REVIEW: Ghostbusters

12 07 2016

While watching Paul Feig’s take on “Ghostbusters” (splitting hairs over remake vs. reboot just doesn’t feel worth it), I often felt like I needed to keep a tally chart. In one column, the header would read “one for progress;” the other, “one for fan service.”

One for progress: women are scientific masterminds and ingenious problem solvers. Chris Hemsworth’s secretary Kevin fills the traditional role of the dumb blonde objectified by the protagonists (with aplomb, I might add). The human villain is a socially isolated white male with a bone to pick. Welcome to 2016.

One for fan service: these newfangled characters are locked into hitting most of the same plot beats as the original film. Better than today’s hackneyed franchise origin stories, I suppose. Welcome back to 1984.

One for progress: acknowledging the differences between 1984 and 2016. With the rise of the Internet, computer graphics and the larger conspiracy culture, the Ghostbusters and the paranormal apparitions they hunt would be all too easily laughed off today. Feig and co-writer Katie Dippold reimagine the team successfully in a world that is more incredulous than ever – yet also more terrified of the random and the unexplained.

One for fan service: just giving us the ghosts we already know anyways. Feig brings back all the most familiar ghosts from the Marshmallow Man to the green slime monster. The latter even gets a female companion. Neither the characters nor the effects used to bring them to life feel particularly new, exciting or terrifying. I cannot put myself in the shows of a 1984 moviegoer, but this 2016 viewer saw a whole lot of bright blue light beams that look a whole lot like the ones in basically every other action movie these days.

Quick break from the rhetorical device, in case you’re getting tired … One for I don’t know who: fart jokes and a lame “your mama” line. Really? Did they throw those in the mix just in case the “Ghostbusters” bros who made the film’s trailer the most disliked in YouTube history actually decided to show up?

Now back to your regularly scheduled programming!

Chris Hemsworth and Kate McKinnon in Ghostbusters

One for progress: going back to the drawing board with new characters that are not meant to directly correspond to the quarter from the first film. This simple decision frees the actresses to do their own thing, from Kate McKinnon’s queer-infused comedy to Leslie Jones’ street-smart joke cracking. Feig interestingly chooses to shoot Kristen Wiig and Melissa McCarthy primarily in two-shots, which juxtaposes their reactions, while filming McKinnon and Jones primarily on their own. It’s as if these two “Saturday Night Live” players are performing their own version of the film entirely, a development which is entirely welcome.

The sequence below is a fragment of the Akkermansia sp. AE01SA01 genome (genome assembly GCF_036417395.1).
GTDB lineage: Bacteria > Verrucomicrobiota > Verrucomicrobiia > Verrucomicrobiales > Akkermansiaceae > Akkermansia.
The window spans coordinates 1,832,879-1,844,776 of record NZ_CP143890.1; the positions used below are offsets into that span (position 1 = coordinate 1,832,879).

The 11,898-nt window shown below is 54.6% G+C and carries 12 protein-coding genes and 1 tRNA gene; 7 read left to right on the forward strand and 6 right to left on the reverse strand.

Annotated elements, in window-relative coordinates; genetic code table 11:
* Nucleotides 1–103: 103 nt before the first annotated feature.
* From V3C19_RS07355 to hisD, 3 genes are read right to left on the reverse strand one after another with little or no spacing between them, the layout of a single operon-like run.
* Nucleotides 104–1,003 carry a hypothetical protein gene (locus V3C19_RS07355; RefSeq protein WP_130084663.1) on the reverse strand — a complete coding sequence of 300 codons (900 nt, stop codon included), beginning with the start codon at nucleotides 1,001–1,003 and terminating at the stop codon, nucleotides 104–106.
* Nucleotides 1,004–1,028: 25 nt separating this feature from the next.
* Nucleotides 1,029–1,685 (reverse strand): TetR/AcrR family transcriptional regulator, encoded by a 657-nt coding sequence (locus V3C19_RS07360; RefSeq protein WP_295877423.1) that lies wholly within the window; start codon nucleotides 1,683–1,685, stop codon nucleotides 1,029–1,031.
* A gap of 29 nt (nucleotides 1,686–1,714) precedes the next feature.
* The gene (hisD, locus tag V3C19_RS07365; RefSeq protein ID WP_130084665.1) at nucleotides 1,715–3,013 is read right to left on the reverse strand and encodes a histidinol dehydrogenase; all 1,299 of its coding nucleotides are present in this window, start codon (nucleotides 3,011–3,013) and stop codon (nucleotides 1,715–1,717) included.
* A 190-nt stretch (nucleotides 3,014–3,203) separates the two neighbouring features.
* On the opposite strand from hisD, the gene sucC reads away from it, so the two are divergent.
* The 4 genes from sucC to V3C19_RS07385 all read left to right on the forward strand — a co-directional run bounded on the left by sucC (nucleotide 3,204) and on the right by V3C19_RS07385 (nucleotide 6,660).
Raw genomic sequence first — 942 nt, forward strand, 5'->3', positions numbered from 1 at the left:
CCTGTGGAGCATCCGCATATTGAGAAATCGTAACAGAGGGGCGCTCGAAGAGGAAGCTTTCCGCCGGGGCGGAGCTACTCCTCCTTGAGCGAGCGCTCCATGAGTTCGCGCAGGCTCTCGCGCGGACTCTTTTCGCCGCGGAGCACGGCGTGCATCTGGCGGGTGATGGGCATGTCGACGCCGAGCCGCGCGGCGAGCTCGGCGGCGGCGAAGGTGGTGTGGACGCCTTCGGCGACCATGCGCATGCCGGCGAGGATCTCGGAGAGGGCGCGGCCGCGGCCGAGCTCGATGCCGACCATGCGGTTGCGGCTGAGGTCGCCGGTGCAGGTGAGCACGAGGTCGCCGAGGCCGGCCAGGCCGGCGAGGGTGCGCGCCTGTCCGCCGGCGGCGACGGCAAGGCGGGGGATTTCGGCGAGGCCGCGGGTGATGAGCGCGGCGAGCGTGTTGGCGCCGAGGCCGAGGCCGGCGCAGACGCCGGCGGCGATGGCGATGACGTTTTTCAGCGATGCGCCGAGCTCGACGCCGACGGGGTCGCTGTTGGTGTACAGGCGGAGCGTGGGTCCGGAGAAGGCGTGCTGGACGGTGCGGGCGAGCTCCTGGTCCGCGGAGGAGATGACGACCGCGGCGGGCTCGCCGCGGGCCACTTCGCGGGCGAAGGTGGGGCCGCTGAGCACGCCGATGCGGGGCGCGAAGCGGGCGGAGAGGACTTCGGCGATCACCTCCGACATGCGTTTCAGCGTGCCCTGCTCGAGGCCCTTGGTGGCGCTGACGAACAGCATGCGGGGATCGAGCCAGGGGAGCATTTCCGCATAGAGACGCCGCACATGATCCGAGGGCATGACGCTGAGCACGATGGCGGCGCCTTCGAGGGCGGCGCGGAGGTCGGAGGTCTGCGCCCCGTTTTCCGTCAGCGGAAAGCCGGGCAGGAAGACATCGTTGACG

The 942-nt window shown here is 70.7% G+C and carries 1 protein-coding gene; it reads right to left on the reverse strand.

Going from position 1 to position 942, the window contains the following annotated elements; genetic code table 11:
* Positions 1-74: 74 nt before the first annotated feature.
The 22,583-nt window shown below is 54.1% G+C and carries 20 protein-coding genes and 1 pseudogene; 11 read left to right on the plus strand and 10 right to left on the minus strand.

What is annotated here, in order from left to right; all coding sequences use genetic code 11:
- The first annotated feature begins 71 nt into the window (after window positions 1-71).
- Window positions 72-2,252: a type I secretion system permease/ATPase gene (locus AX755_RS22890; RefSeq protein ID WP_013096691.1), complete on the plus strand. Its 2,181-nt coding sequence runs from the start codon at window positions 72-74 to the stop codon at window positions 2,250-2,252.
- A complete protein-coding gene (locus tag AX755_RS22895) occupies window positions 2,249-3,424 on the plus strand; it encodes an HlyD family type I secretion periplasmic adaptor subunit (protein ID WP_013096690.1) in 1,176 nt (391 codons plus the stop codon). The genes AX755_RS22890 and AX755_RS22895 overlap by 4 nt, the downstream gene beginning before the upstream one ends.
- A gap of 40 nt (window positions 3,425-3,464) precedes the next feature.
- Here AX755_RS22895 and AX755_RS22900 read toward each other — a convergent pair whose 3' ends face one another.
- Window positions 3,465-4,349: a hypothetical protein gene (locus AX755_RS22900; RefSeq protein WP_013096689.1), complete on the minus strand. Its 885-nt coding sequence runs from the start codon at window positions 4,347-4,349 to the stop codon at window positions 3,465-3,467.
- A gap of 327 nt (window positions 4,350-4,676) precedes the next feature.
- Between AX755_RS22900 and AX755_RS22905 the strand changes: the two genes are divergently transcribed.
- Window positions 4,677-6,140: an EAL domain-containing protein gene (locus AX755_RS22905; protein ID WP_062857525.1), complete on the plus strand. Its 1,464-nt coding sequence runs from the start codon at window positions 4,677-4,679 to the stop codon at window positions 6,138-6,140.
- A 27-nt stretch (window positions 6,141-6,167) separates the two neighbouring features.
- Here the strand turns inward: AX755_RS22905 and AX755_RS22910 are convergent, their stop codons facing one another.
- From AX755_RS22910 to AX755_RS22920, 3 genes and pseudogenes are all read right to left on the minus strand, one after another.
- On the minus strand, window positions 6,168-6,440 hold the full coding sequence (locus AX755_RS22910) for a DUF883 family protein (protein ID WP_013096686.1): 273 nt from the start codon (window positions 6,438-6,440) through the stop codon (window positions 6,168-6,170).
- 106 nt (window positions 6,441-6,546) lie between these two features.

One for fan service: stuffing in virtually every member of the original “Ghostbusters” cast into cameos that distract more than they enhance the new film. The callbacks lose their appeal after the brief dopamine rush triggered by seeing the familiar face and rarely result in significant laughter.

One for progress: balancing the humor styles of the four leading ladies, along with the relentless insipidity of Hemsworth’s Kevin. Feig previously pulled this off in 2011’s “Bridesmaids,” allowing room for both the larger-than-life McCarthy and the subtly nuanced schadenfreude of Wiig. He does it again in “Ghostbusters,” providing plenty of room for McKinnon to pull off a Peter Sellers-like comic performance without completely upstaging the other women.

One for progress AND fan service: maintaining the patiently paced comedic stylings of Ivan Reitman’s original film. This move feels simultaneously like a throwback and a radical refusal of the genre’s status quo, which favors stuffing as many gags into a scene as possible and hoping at least a few work.

Tally it up, and “Ghostbusters” ends up mostly in the progress column. It’s a change of pace and a breath of fresh air when it needs to be, as well as a bit of recycled nostalgia perhaps more than it should be. I ain’t afraid of no ghosts – nor a future that can build on the lessons learned here. B2halfstars



2 responses

13 07 2016
The Vern

Im just glad to read that it wasn’t a complete train wreck as everyone thought it was

16 07 2016

I’m with you on the special effects, I was pretty underwhelmed by them. But the four leads and so many great cameos: so glad the haters were wrong.

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